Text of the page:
If code is worked on out-of-tree for a sustained period of time then the volume and complexity of the code is bound to grow. And each time a part of the upstream kernel on which this code is dependent on changes the out-of-tree code needs to either be refactored or risk obsolescence. The more time passes the more code there is to refactor, as there is more code the chance of a dependency changing increases, and as the distance to the original kernel version increases the complexity of such refactoring is likely to also increase. In short, technical debt mounts over time requiring ever increasing effort to maintain.
Another benefit of working with upstream is that in large organisations it can provide focus. Rather than different teams developing different solutions to similar problems for each customer for each hardware generation a single solution can be developed upstream. As customer needs change over time they can be addressed via incremental changes upstream rather than perpetuating an explosion of out-of-tree code. And if the focus is on upstream then discussion around which in-house solution to reuse becomes moot.
Working with upstream also helps to reduce fragmentation in solutions. Users want a consistent experience when configuring hardware from different vendors, running kernels from different distributions and so on. Adding special sauce at this layer only diminishes the user experience in the long term.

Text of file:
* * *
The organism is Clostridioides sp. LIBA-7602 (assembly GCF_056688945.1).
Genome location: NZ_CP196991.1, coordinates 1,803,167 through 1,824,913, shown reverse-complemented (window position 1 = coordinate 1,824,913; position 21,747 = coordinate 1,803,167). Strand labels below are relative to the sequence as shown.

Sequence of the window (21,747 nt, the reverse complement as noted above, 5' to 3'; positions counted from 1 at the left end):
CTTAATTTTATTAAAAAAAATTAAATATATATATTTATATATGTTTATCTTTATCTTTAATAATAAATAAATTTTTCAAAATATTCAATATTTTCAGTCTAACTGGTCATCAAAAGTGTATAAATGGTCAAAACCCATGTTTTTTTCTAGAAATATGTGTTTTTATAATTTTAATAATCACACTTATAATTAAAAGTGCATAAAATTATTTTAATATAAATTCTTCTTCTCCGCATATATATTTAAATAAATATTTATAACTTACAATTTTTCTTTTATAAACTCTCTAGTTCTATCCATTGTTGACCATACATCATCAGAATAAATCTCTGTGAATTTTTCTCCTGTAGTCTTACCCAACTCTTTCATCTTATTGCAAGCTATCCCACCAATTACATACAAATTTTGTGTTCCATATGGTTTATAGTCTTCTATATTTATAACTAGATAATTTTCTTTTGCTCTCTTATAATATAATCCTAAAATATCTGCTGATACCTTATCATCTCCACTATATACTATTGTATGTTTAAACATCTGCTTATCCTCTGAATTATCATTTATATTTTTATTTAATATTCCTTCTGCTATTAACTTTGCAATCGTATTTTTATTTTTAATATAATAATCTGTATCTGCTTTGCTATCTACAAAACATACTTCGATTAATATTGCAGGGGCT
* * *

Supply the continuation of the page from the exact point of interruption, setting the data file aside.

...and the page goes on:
When working on the Debian kernel team, many years ago now, I instigated a policy of only accepting changes from the upstream kernel. Prior to this policy Debian had often seen itself as acting as a testing ground for upstream-bound, or in some cases not upstream-bound, features. A key problem with this approach was that once a feature became available in the Debian kernel it was bound to be used. And once it became used it had to be maintained. And if it wasn't upstream then that maintenance would typically fall to the Debian Kernel team whose bandwidth was already consumed packaging the upstream kernel.
Upstream first is the idea that code is developed for the upstream kernel. That it is in the upstream kernel that it is made available. And that consumers of the code do so by consuming the upstream kernel. It seeks to place the focus of kernel development where I believe it belongs, in upstream.